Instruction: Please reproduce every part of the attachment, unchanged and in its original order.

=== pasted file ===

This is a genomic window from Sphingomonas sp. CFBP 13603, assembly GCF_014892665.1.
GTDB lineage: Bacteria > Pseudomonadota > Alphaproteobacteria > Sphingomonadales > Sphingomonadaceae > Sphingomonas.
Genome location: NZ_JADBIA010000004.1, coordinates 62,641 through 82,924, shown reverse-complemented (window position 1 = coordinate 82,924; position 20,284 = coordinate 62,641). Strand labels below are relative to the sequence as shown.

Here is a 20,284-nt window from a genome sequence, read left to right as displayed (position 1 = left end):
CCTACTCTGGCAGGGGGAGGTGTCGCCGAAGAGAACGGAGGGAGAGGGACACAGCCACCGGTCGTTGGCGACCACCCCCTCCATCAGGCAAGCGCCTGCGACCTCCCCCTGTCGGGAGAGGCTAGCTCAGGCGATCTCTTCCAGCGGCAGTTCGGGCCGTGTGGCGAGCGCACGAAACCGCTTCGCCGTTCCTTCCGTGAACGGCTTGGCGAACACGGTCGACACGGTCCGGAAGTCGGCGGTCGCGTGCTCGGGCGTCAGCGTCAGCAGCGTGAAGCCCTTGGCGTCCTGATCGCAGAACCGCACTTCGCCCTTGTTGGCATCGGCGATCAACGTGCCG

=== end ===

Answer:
This is a genomic window from Sphingomonas sp. CFBP 13603, assembly GCF_014892665.1.
GTDB lineage: Bacteria > Pseudomonadota > Alphaproteobacteria > Sphingomonadales > Sphingomonadaceae > Sphingomonas.
Genome location: NZ_JADBIA010000004.1, coordinates 62,641 through 82,924, shown reverse-complemented (window position 1 = coordinate 82,924; position 20,284 = coordinate 62,641). Strand labels below are relative to the sequence as shown.

Here is a 20,284-nt window from a genome sequence, read left to right as displayed (position 1 = left end):
CCTACTCTGGCAGGGGGAGGTGTCGCCGAAGAGAACGGAGGGAGAGGGACACAGCCACCGGTCGTTGGCGACCACCCCCTCCATCAGGCAAGCGCCTGCGACCTCCCCCTGTCGGGAGAGGCTAGCTCAGGCGATCTCTTCCAGCGGCAGTTCGGGCCGTGTGGCGAGCGCACGAAACCGCTTCGCCGTTCCTTCCGTGAACGGCTTGGCGAACACGGTCGACACGGTCCGGAAGTCGGCGGTCGCGTGCTCGGGCGTCAGCGTCAGCAGCGTGAAGCCCTTGGCGTCCTGATCGCAGAACCGCACTTCGCCCTTGTTGGCATCGGCGATCAACGTGCCG